Bruce Kobayashi, Michelle Burtis
Date Posted: 2000
Full text (original)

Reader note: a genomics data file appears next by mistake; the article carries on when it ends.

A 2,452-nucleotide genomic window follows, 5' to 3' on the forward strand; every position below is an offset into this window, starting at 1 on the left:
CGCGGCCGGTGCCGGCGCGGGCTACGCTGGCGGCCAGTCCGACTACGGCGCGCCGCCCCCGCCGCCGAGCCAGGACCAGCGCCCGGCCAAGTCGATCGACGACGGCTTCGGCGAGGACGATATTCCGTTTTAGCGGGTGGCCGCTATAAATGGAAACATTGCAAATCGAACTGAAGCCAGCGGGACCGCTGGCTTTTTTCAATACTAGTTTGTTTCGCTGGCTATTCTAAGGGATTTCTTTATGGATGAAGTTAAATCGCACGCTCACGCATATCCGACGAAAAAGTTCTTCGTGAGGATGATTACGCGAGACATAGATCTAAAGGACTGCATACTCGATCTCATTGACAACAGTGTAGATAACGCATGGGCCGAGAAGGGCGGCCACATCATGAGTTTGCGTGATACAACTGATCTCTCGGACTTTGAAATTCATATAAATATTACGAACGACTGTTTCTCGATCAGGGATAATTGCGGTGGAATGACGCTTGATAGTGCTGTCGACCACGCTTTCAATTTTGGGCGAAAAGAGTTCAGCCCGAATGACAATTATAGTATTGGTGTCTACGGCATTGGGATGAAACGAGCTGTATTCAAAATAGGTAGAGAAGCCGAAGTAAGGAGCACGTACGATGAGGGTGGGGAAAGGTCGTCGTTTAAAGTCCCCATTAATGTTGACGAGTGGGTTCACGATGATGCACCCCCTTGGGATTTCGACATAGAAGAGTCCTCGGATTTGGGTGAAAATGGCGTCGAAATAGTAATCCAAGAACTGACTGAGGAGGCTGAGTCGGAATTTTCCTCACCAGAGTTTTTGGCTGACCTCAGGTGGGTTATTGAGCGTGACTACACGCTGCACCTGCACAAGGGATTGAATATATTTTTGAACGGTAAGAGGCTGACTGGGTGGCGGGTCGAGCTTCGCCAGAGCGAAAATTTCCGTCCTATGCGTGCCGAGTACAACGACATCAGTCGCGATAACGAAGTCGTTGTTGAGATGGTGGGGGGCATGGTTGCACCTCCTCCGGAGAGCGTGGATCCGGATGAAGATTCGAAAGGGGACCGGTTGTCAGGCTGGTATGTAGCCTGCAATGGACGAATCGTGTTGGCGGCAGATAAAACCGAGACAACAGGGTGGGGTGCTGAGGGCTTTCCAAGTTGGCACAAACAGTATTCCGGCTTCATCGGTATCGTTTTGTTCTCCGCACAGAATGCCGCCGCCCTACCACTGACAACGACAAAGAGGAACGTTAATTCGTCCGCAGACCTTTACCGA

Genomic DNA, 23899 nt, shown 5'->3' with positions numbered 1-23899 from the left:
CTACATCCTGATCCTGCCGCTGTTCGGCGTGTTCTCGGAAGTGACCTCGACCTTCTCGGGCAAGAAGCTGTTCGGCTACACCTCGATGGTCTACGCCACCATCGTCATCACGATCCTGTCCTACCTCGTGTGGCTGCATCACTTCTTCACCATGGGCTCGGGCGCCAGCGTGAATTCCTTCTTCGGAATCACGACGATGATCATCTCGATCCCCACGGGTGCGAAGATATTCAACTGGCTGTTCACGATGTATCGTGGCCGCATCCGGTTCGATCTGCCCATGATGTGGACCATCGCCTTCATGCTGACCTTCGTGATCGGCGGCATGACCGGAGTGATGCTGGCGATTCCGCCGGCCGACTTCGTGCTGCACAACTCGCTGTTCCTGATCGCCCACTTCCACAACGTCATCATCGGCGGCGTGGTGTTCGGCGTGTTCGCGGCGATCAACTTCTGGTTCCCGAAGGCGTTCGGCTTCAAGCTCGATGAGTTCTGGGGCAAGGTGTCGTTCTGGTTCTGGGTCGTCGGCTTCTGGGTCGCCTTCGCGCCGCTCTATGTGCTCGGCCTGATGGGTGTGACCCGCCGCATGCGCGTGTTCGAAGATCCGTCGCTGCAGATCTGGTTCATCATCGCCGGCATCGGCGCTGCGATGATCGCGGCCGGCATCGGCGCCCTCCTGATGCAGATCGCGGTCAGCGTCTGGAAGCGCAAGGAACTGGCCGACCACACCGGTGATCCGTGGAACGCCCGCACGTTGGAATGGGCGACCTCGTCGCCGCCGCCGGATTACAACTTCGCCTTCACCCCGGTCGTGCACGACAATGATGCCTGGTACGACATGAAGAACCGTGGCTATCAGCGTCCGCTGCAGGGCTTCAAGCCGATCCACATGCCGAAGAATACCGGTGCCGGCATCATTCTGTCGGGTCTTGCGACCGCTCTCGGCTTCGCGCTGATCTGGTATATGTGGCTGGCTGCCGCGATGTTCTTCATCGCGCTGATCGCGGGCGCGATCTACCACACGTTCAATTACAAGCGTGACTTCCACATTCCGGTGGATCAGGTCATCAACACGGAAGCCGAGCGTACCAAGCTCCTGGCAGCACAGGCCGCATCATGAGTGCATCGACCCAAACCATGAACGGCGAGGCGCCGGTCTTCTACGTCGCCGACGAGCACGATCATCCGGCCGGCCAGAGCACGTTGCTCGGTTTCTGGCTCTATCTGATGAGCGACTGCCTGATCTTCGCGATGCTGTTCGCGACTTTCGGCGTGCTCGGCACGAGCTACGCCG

In a consistent framework, both the antitrust and intellectual property laws should point toward the same goal: the maximization of social welfare. The attainment of this goal suggests that both sets of laws should be harmonized to attain this common goal and come to a joint solution with respect to the use/creation tradeoff. This paper examines the state of antitrust and intellectual property right protection for software, and finds little evidence that both sets of laws are being applied in a consistent manner. An examination of how the antitrust laws are applied to intellectual property industries finds little consideration of the unique appropriability and free riding problems that face intellectual property owners. As a result, antitrust enforcement has been hostile to intellectual property contracting and intellectual property industries, and to the maximization of dynamic efficiency. Further, static, ex-post competition arguments are now being used in support of weakening copyright protection. The outcome of this two-pronged attack is unlikely to yield a rational solution to the use/creation tradeoff.